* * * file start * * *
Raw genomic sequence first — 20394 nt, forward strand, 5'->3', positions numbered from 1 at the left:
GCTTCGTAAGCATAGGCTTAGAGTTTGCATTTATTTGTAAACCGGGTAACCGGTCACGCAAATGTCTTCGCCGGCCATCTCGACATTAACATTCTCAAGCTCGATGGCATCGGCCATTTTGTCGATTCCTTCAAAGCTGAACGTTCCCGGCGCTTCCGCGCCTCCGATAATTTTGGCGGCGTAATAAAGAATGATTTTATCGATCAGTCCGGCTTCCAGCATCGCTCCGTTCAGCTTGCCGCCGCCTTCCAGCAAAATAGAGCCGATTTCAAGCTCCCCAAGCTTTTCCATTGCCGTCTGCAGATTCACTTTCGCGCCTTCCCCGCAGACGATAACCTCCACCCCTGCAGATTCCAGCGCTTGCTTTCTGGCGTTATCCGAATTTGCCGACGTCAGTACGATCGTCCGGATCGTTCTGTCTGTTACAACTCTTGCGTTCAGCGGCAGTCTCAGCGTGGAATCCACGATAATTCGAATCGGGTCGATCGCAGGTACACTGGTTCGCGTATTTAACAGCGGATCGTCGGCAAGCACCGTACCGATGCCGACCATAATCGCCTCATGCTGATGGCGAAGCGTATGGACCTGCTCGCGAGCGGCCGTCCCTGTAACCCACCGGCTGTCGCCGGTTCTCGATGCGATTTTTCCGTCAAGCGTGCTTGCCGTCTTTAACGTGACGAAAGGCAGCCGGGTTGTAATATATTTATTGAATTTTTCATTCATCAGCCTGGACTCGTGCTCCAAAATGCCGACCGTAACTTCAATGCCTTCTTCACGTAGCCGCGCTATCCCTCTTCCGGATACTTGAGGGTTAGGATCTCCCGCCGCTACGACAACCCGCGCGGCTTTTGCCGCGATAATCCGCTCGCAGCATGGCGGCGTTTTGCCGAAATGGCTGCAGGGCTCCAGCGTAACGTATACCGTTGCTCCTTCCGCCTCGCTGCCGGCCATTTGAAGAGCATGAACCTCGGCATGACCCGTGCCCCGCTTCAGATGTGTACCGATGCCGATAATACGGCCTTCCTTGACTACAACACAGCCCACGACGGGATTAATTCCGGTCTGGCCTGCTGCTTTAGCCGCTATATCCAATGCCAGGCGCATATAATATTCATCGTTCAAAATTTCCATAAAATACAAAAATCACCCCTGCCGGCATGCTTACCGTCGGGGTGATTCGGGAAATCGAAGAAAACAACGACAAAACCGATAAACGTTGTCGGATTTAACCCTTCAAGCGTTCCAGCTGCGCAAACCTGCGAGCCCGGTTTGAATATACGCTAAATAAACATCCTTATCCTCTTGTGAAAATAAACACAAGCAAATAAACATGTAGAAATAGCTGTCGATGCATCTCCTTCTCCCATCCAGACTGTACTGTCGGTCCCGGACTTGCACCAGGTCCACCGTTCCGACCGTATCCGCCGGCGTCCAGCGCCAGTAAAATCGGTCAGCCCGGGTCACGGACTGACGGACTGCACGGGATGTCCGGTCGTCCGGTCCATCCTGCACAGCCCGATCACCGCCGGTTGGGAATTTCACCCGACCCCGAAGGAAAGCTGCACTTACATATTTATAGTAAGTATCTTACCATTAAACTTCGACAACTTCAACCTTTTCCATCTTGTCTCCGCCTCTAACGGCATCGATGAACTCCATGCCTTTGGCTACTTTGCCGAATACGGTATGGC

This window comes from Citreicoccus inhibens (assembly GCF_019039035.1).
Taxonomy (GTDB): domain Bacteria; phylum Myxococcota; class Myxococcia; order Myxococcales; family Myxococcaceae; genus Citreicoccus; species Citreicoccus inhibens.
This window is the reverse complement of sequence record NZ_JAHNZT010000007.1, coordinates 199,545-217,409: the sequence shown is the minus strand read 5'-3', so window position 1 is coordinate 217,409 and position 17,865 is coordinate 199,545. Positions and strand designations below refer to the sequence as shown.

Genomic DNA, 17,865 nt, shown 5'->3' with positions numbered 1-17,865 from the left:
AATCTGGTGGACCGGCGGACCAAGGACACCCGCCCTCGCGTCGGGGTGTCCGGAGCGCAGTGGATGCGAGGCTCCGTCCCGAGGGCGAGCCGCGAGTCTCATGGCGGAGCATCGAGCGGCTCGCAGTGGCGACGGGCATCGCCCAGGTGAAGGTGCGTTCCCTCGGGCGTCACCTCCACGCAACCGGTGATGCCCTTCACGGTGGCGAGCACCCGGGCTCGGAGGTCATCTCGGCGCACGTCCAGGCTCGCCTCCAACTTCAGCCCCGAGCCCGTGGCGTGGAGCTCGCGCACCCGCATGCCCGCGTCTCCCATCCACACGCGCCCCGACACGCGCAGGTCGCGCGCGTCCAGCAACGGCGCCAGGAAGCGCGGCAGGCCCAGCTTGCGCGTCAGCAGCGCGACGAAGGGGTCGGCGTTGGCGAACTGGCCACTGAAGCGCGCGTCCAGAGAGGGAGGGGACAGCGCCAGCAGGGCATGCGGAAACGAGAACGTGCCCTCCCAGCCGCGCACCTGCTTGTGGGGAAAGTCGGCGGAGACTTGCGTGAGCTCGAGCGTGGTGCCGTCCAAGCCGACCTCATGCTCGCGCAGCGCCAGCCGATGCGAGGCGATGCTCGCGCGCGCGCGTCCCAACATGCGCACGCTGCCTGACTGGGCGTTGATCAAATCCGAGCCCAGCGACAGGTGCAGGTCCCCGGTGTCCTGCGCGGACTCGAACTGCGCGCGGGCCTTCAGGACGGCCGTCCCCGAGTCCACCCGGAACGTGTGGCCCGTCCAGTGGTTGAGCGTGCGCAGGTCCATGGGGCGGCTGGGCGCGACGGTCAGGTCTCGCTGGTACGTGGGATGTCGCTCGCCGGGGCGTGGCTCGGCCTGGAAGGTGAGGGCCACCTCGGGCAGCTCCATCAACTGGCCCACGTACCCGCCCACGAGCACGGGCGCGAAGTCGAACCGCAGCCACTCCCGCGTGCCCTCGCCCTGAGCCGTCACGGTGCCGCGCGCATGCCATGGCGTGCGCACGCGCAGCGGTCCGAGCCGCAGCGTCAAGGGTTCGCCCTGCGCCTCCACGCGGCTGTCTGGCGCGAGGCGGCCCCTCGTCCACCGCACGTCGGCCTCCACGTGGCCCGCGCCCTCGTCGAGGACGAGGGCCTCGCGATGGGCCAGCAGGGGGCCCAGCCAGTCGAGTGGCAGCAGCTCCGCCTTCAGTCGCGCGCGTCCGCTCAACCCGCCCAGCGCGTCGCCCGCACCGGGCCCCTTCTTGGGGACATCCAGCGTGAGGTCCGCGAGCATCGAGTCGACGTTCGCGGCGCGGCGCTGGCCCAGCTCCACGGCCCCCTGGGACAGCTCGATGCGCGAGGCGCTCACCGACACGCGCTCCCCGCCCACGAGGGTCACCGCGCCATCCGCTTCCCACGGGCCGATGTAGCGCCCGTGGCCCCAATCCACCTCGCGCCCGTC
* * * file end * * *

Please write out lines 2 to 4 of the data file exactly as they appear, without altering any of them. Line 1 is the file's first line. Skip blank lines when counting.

GCTTCGTAAGCATAGGCTTAGAGTTTGCATTTATTTGTAAACCGGGTAACCGGTCACGCAAATGTCTTCGCCGGCCATCTCGACATTAACATTCTCAAGCTCGATGGCATCGGCCATTTTGTCGATTCCTTCAAAGCTGAACGTTCCCGGCGCTTCCGCGCCTCCGATAATTTTGGCGGCGTAATAAAGAATGATTTTATCGATCAGTCCGGCTTCCAGCATCGCTCCGTTCAGCTTGCCGCCGCCTTCCAGCAAAATAGAGCCGATTTCAAGCTCCCCAAGCTTTTCCATTGCCGTCTGCAGATTCACTTTCGCGCCTTCCCCGCAGACGATAACCTCCACCCCTGCAGATTCCAGCGCTTGCTTTCTGGCGTTATCCGAATTTGCCGACGTCAGTACGATCGTCCGGATCGTTCTGTCTGTTACAACTCTTGCGTTCAGCGGCAGTCTCAGCGTGGAATCCACGATAATTCGAATCGGGTCGATCGCAGGTACACTGGTTCGCGTATTTAACAGCGGATCGTCGGCAAGCACCGTACCGATGCCGACCATAATCGCCTCATGCTGATGGCGAAGCGTATGGACCTGCTCGCGAGCGGCCGTCCCTGTAACCCACCGGCTGTCGCCGGTTCTCGATGCGATTTTTCCGTCAAGCGTGCTTGCCGTCTTTAACGTGACGAAAGGCAGCCGGGTTGTAATATATTTATTGAATTTTTCATTCATCAGCCTGGACTCGTGCTCCAAAATGCCGACCGTAACTTCAATGCCTTCTTCACGTAGCCGCGCTATCCCTCTTCCGGATACTTGAGGGTTAGGATCTCCCGCCGCTACGACAACCCGCGCGGCTTTTGCCGCGATAATCCGCTCGCAGCATGGCGGCGTTTTGCCGAAATGGCTGCAGGGCTCCAGCGTAACGTATACCGTTGCTCCTTCCGCCTCGCTGCCGGCCATTTGAAGAGCATGAACCTCGGCATGACCCGTGCCCCGCTTCAGATGTGTACCGATGCCGATAATACGGCCTTCCTTGACTACAACACAGCCCACGACGGGATTAATTCCGGTCTGGCCTGCTGCTTTAGCCGCTATATCCAATGCCAGGCGCATATAATATTCATCGTTCAAAATTTCCATAAAATACAAAAATCACCCCTGCCGGCATGCTTACCGTCGGGGTGATTCGGGAAATCGAAGAAAACAACGACAAAACCGATAAACGTTGTCGGATTTAACCCTTCAAGCGTTCCAGCTGCGCAAACCTGCGAGCCCGGTTTGAATATACGCTAAATAAACATCCTTATCCTCTTGTGAAAATAAACACAAGCAAATAAACATGTAGAAATAGCTGTCGATGCATCTCCTTCTCCCATCCAGACTGTACTGTCGGTCCCGGACTTGCACCAGGTCCACCGTTCCGACCGTATCCGCCGGCGTCCAGCGCCAGTAAAATCGGTCAGCCCGGGTCACGGACTGACGGACTGCACGGGATGTCCGGTCGTCCGGTCCATCCTGCACAGCCCGATCACCGCCGGTTGGGAATTTCACCCGACCCCGAAGGAAAGCTGCACTTACATATTTATAGTAAGTATCTTACCATTAAACTTCGACAACTTCAACCTTTTCCATCTTGTCTCCGCCTCTAACGGCATCGATGAACTCCATGCCTTTGGCTACTTTGCCGAATACGGTATGGC

This window comes from Citreicoccus inhibens (assembly GCF_019039035.1).
Taxonomy (GTDB): domain Bacteria; phylum Myxococcota; class Myxococcia; order Myxococcales; family Myxococcaceae; genus Citreicoccus; species Citreicoccus inhibens.